• Lewis

      I’m a journalist writing a article on Jesse and his passing. I’d love to talk to you more about him, and if you could drop me an email, we could go from there. LewisWolfeOnline AT

    • james geppert

      hey sweetie, it’s neighbor james. i haven’t seen u n ages. i of course had no idea u knew jesse. hope u r ok. so sorry 4 your loss & hope 2 c u soon.

  • Ami Lawless

    … everyone that knew him/or had seen him perform is in morning right now. Jesse was a guy I am honored to have called friend. On my 45th b-day party at Sub/Mission this past July him & I did a duet of Folsom Blues…it was magical. Although I am beyond pissed at him for taking his own life, I know that he is at peace and no longer in pain. We’ll meet again Jesse and when we do- I’m gonna kick yr arse dude.
    Also there is a benefit show planned for his family/to help with expenses this Friday November 11th at the Uptown in Oakland. please help spread the word. Cheers y’all!

  • Todd

    I am so saddened to hear this, and I’ll miss his singing echoing throughout the local BART station. Mornings will just not be the same without him.

  • jason

    for my first year and a half in san francisco i would take the 24th st bart to work in the mornings. although he was not always there, it was always a good start to the day when i’d be lugging my bike down the stairs and i’d hear johnny cash in the distance. i remember seeing him on the bus once, guitar case in hand on his way to a show, and hitting on a girl from los angeles. i thought to myself, ‘hey, that’s the johnny cash guy, man he does a mean johnny cash.’ so sad that he is now gone. rip buddy.

  • csparson

    This is so awful. I hope that someone can get this thread to his family. I would love that they know what an impact he had on peoples lives.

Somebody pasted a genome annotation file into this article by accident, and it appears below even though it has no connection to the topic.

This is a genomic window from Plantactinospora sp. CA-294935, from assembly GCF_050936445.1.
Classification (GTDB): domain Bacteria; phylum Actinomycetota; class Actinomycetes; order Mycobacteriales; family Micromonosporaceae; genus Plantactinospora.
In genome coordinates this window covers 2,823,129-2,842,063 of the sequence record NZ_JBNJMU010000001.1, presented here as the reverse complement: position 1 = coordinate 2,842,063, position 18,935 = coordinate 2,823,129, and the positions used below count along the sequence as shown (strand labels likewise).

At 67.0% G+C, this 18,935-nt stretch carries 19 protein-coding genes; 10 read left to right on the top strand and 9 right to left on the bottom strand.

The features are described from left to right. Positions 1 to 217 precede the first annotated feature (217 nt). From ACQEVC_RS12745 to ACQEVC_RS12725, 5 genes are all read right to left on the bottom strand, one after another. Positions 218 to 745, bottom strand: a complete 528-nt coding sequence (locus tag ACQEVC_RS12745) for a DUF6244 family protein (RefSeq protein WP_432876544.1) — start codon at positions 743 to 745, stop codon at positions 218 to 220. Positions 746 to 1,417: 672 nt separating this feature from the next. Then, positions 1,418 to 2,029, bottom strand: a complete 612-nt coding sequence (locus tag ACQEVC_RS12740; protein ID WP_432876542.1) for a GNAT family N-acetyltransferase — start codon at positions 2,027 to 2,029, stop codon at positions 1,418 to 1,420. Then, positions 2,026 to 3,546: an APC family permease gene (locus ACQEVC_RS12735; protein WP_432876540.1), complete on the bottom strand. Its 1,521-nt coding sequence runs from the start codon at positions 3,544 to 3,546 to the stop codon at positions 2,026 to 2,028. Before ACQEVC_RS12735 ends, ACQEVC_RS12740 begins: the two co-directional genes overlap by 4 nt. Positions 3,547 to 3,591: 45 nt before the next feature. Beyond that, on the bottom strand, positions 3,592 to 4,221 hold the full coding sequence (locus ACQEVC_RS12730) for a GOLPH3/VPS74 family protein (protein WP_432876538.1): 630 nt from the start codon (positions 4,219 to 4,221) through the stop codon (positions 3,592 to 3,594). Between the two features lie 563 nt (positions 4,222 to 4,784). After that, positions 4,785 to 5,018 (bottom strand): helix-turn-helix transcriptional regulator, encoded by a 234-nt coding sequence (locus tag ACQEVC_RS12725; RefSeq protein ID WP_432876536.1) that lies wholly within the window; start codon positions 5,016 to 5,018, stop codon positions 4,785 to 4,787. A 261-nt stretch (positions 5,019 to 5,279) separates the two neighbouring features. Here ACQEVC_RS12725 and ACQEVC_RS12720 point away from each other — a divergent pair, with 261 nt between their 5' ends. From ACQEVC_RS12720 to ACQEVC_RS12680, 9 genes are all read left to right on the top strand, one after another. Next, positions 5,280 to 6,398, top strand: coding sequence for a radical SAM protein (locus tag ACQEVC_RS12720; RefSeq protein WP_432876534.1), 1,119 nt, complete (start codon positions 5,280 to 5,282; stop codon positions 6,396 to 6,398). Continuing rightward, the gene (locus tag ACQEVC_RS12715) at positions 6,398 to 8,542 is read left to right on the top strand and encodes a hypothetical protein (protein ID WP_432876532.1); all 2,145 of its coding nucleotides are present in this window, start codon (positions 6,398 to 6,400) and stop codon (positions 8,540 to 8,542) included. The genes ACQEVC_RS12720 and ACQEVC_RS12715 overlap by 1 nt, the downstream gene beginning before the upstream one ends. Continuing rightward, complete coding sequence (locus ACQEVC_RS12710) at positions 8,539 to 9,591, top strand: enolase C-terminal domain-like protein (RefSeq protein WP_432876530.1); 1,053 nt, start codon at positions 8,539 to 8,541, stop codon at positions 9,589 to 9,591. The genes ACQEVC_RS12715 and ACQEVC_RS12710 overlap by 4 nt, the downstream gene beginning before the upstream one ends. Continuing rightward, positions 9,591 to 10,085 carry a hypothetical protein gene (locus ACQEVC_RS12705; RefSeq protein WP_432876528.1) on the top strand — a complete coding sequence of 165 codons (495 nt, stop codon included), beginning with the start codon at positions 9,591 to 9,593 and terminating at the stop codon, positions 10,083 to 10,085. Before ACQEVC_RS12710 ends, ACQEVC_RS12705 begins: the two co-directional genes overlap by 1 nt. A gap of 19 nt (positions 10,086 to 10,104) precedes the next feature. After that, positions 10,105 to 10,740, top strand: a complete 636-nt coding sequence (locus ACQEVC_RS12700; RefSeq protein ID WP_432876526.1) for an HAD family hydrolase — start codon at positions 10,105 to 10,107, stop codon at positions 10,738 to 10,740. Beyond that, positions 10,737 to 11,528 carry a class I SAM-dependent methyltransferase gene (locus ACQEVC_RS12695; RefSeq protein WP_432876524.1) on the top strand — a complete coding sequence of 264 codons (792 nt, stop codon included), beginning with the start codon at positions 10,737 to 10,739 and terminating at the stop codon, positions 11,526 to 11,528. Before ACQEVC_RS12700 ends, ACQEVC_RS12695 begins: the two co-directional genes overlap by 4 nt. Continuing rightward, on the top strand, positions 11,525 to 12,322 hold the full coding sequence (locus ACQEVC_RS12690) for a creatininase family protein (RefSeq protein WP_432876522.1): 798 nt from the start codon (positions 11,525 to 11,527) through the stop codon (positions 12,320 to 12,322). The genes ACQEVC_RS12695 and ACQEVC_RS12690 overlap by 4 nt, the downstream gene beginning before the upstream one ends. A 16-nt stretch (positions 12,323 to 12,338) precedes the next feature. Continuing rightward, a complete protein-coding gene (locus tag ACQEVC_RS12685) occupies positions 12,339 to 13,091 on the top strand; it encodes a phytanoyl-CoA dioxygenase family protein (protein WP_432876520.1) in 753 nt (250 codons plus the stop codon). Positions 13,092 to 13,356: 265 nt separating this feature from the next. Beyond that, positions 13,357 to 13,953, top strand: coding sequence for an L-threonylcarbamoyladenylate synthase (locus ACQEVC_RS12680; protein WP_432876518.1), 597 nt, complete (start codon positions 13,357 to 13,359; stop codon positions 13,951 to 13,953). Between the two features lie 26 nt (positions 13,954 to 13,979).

For me, going back to the days where he was big and had a pink mo-hawk, Jesse never played a song that I didn’t like, as far as I can remember.

    On Friday (11/4/2011), I saw him at the 24th Street Bart Station and told him I was happy that he had recorded the Ramones “The KKK Took My Baby Away” on his second CD. I told him that one of my happy memories was coming across him at the Embarcadero BART Station and hearing him singing that song, years ago. He started singing it right then and it made me feel special.

    I told him exactly what I would have wished I told him if I would have known he was going to kill himself in two days and he still did it. What do you do?

    I was always happy to see him and he always made me happy — for years now. This kills me but, I hope his family can find solace in it.

    I have both his solo recordings — my daughter knew who he was — I’m crying now.

    • eugenia

      I’m going to the Uptown Friday and will make sure to get this thread and the emails we’ve received to Jesse’s family. The outpouring of stories has just been heartbreaking and amazing.

  • Colin

    I did sound for them a few months back at the Riptide. He was a very nice person, and I’m shocked that he died. I wonder what the cause of death was.

    RIP, bud.

  • valdezzee

    Good bye my friend ill miss you

  • I am Jesse’s grandmother…I now live in So. Oregon, along with his mother, uncle and aunt. Needless to say we are all absolutely DEVASTATED by his death. He was much, much loved by all of us and his passing leaves a great big emptiness in our lives…I hope this pain goes away somewhat as time goes by. Jesse was always a happy little boy, music was his passion. When he was a teenager, he and I attended an AA meeting together (we shared this family disease) and he noticed a piano in the back of the room. When the meeting was over, Jesse went over to the piano and sat down, and started to play a happy tune, and I asked when in the world he had taken piano lessons….He said NEVER..he just knew how to play the piano. When he would visit me on occasion up here in Oregon, he would sit in the living room when I was busy in my office, and practice on the guitar, which he did daily….and all of a sudden, I would hear Classic Guitar, Latin Guitar…oh, such lovely, haunting music…He never took lessons here either, he just knew how to do it. Oh Jesse, WHY did you leave us????? I am really glad to read all your comments about this very special person…my grandson Jesse Morris.

    • Michelle Seymour

      I hope this tragedy is an eye opener for a family that needs to forgive each other for anything that may have happened in the past, as i am sure that is what Jesse would have wanted. not further drifting of people who obviously need each other, no matter where they are in life… I have seen this happen in other situations like this.

    • Michelle Seymour